Member Spotlight: Robbi Kumalo
Robbi Hall Kumalo resists easy description as an artist. She identifies as a creator, a healer, and an educator. She has a decades-long history as a performer for audiences of all ages, but primarily for audiences of young people. Her work combines song, dance, storytelling, poetry, and more. For years, she has toured to different cities, towns, and schools and performed for millions of people. She has worked as a solo artist and in collaboration with others.
But when she was diagnosed with multiple sclerosis (MS), her whole creative practice had to change. She has had to pivot her focus to be more attuned to healing herself and to bringing healing to her audience. Now, in addition to her work as a performer and a musician, she is hoping to help others along their healing journeys through creative modalities.
Robbi discusses the ways that performing for children has encouraged her to be a flexible, interdisciplinary artist and the relationship between disability, art, and healing.
So the first thing that I want to just ask you is for an overview of your current work. What you've been doing, what you are doing, lay it on me!
Well, what I've been doing mostly is healing because multiple sclerosis is very disturbing. My lifestyle, my art making, everything is interrupted with an illness. I was really surprised when checking my web site because I'm not that performer that's on my website anymore.
I have been in the young audience world performing for 40 years, since the 80s when I was in high school. There was a school teacher and she said, "I see what you're going to do the rest of your life. You have a gift.”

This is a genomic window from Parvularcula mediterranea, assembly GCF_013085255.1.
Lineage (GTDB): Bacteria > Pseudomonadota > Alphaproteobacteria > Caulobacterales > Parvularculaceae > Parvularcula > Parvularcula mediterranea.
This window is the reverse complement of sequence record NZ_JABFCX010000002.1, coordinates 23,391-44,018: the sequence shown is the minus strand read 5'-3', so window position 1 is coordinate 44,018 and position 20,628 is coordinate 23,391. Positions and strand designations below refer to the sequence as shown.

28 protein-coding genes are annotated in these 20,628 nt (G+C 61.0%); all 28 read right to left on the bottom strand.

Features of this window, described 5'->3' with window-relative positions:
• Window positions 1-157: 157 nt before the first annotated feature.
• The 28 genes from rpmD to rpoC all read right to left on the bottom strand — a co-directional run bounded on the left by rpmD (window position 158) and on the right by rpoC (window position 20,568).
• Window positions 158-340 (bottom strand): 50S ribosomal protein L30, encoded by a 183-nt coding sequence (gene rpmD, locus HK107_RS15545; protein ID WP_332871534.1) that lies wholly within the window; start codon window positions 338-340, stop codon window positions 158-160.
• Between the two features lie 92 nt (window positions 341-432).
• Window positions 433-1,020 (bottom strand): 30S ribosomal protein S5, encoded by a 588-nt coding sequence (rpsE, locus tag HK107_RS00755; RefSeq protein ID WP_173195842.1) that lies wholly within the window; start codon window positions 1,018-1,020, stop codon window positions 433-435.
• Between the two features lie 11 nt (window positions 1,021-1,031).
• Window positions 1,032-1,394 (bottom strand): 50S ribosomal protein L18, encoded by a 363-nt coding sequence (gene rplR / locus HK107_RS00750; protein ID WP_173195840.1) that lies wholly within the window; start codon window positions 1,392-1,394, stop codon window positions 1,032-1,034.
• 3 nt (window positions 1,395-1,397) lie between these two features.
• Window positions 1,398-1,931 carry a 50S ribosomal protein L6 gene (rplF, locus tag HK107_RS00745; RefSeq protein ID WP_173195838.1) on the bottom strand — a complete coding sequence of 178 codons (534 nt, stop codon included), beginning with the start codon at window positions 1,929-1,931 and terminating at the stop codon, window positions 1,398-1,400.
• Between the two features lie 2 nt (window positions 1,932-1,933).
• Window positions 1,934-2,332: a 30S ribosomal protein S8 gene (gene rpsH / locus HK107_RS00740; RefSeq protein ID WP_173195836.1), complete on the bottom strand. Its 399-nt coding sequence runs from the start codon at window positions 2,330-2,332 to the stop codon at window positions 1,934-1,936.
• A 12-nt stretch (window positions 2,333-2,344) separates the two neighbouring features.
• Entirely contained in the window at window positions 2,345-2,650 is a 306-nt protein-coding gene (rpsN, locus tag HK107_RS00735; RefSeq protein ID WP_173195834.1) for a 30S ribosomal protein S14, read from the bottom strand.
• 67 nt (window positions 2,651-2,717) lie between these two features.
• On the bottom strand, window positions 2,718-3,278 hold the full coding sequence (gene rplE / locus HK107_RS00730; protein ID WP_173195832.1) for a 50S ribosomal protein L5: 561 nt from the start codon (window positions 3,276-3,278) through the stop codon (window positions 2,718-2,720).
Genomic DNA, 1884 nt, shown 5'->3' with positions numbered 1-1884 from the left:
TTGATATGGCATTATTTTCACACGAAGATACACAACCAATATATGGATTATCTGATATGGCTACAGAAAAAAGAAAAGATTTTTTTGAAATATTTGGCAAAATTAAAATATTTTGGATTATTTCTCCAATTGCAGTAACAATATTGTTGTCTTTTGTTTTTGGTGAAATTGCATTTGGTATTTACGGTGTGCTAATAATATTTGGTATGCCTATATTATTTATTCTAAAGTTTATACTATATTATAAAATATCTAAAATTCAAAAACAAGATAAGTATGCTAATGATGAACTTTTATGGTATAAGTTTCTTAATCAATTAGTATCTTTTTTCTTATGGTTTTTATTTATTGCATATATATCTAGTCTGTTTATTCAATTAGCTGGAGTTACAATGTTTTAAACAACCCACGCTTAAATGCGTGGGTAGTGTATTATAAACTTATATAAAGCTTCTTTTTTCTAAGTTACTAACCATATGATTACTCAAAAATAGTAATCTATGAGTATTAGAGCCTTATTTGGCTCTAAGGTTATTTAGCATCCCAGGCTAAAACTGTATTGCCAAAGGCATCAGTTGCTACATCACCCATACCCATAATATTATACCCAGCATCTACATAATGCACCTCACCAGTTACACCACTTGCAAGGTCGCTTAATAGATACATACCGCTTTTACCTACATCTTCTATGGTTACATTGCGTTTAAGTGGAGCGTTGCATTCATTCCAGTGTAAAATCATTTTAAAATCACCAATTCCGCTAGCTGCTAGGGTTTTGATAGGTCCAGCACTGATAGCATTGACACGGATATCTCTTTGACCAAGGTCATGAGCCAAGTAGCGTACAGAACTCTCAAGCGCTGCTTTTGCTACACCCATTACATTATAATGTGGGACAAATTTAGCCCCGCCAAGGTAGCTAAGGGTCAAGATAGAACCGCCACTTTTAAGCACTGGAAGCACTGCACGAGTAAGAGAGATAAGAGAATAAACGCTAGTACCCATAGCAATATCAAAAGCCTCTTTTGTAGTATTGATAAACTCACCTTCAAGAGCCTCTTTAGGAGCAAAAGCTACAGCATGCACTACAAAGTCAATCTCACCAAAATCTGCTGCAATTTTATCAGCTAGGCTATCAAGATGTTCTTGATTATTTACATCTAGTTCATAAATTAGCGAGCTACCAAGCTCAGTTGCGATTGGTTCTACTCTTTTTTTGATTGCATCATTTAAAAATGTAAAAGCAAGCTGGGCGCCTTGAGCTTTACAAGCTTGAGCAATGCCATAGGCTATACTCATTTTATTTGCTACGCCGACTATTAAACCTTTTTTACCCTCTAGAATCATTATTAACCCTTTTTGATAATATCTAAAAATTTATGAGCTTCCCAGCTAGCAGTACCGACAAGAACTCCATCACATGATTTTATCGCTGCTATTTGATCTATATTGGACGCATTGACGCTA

I had started a children's theater company in doing that show and I never stopped the show. And as I have matured, I've adjusted that show, my performance.
My show is all things that I am. I love theater. I love storytelling. I love music. I love writing. I love composing. I love poetry. All of those things I've been able to combine in a performance for young audiences, mostly because kids will get bored very quickly. If they can't resonate with anything that they're watching, they just go, "What? Who cares!" And turn away. So I learned how to float in and out of different art forms to maintain the audience's attention.
And then over the years, I started to build a project with artists that were just as flexible as I was. They were either a musician who acted or a singer who acted or sometimes a percussionist that built his own instruments and took photographs. And I've just been able to tour with that.